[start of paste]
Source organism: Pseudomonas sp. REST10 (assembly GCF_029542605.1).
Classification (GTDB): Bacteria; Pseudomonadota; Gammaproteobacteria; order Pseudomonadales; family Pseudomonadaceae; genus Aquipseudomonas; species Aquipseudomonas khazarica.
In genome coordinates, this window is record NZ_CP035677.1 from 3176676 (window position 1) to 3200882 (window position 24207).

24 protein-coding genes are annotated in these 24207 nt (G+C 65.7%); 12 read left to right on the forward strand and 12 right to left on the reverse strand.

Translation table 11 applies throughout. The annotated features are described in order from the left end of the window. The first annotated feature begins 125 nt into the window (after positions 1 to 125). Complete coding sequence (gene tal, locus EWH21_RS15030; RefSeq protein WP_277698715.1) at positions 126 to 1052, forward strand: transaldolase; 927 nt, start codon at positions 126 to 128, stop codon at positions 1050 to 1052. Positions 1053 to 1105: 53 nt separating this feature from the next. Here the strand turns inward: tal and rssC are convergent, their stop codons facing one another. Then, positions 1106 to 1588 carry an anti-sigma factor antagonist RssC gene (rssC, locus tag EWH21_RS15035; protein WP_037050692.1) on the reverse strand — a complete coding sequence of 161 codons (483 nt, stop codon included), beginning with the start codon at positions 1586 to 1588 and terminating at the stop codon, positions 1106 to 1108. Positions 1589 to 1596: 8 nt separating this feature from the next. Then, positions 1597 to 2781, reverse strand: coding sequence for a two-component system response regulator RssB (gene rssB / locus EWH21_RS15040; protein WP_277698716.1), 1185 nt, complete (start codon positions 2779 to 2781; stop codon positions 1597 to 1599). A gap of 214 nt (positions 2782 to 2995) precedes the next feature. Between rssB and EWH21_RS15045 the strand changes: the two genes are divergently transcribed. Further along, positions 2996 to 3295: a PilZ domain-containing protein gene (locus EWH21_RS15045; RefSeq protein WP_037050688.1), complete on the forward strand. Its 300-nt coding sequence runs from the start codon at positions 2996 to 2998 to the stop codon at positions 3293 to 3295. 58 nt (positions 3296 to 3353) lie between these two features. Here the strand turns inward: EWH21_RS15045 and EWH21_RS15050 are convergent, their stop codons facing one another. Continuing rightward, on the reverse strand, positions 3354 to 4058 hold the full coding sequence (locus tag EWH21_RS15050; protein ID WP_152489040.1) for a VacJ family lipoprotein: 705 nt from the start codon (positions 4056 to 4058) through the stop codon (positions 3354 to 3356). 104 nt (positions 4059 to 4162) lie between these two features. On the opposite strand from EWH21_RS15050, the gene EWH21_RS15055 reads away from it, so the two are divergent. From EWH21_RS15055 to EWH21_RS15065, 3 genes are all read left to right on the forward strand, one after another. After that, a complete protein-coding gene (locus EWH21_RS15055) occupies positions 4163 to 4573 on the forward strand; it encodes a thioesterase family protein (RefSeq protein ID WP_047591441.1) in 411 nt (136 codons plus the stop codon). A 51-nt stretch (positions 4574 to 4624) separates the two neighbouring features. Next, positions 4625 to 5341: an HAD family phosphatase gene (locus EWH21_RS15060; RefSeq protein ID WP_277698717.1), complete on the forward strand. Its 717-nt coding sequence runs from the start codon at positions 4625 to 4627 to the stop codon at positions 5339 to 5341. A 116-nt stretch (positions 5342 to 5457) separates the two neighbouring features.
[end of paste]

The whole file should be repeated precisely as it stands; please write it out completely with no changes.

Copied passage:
Source organism: Pseudomonas sp. REST10 (assembly GCF_029542605.1).
Classification (GTDB): Bacteria; Pseudomonadota; Gammaproteobacteria; order Pseudomonadales; family Pseudomonadaceae; genus Aquipseudomonas; species Aquipseudomonas khazarica.
In genome coordinates, this window is record NZ_CP035677.1 from 3176676 (window position 1) to 3200882 (window position 24207).

24 protein-coding genes are annotated in these 24207 nt (G+C 65.7%); 12 read left to right on the forward strand and 12 right to left on the reverse strand.

Translation table 11 applies throughout. The annotated features are described in order from the left end of the window. The first annotated feature begins 125 nt into the window (after positions 1 to 125). Complete coding sequence (gene tal, locus EWH21_RS15030; RefSeq protein WP_277698715.1) at positions 126 to 1052, forward strand: transaldolase; 927 nt, start codon at positions 126 to 128, stop codon at positions 1050 to 1052. Positions 1053 to 1105: 53 nt separating this feature from the next. Here the strand turns inward: tal and rssC are convergent, their stop codons facing one another. Then, positions 1106 to 1588 carry an anti-sigma factor antagonist RssC gene (rssC, locus tag EWH21_RS15035; protein WP_037050692.1) on the reverse strand — a complete coding sequence of 161 codons (483 nt, stop codon included), beginning with the start codon at positions 1586 to 1588 and terminating at the stop codon, positions 1106 to 1108. Positions 1589 to 1596: 8 nt separating this feature from the next. Then, positions 1597 to 2781, reverse strand: coding sequence for a two-component system response regulator RssB (gene rssB / locus EWH21_RS15040; protein WP_277698716.1), 1185 nt, complete (start codon positions 2779 to 2781; stop codon positions 1597 to 1599). A gap of 214 nt (positions 2782 to 2995) precedes the next feature. Between rssB and EWH21_RS15045 the strand changes: the two genes are divergently transcribed. Further along, positions 2996 to 3295: a PilZ domain-containing protein gene (locus EWH21_RS15045; RefSeq protein WP_037050688.1), complete on the forward strand. Its 300-nt coding sequence runs from the start codon at positions 2996 to 2998 to the stop codon at positions 3293 to 3295. 58 nt (positions 3296 to 3353) lie between these two features. Here the strand turns inward: EWH21_RS15045 and EWH21_RS15050 are convergent, their stop codons facing one another. Continuing rightward, on the reverse strand, positions 3354 to 4058 hold the full coding sequence (locus tag EWH21_RS15050; protein ID WP_152489040.1) for a VacJ family lipoprotein: 705 nt from the start codon (positions 4056 to 4058) through the stop codon (positions 3354 to 3356). 104 nt (positions 4059 to 4162) lie between these two features. On the opposite strand from EWH21_RS15050, the gene EWH21_RS15055 reads away from it, so the two are divergent. From EWH21_RS15055 to EWH21_RS15065, 3 genes are all read left to right on the forward strand, one after another. After that, a complete protein-coding gene (locus EWH21_RS15055) occupies positions 4163 to 4573 on the forward strand; it encodes a thioesterase family protein (RefSeq protein ID WP_047591441.1) in 411 nt (136 codons plus the stop codon). A 51-nt stretch (positions 4574 to 4624) separates the two neighbouring features. Next, positions 4625 to 5341: an HAD family phosphatase gene (locus EWH21_RS15060; RefSeq protein ID WP_277698717.1), complete on the forward strand. Its 717-nt coding sequence runs from the start codon at positions 4625 to 4627 to the stop codon at positions 5339 to 5341. A 116-nt stretch (positions 5342 to 5457) separates the two neighbouring features.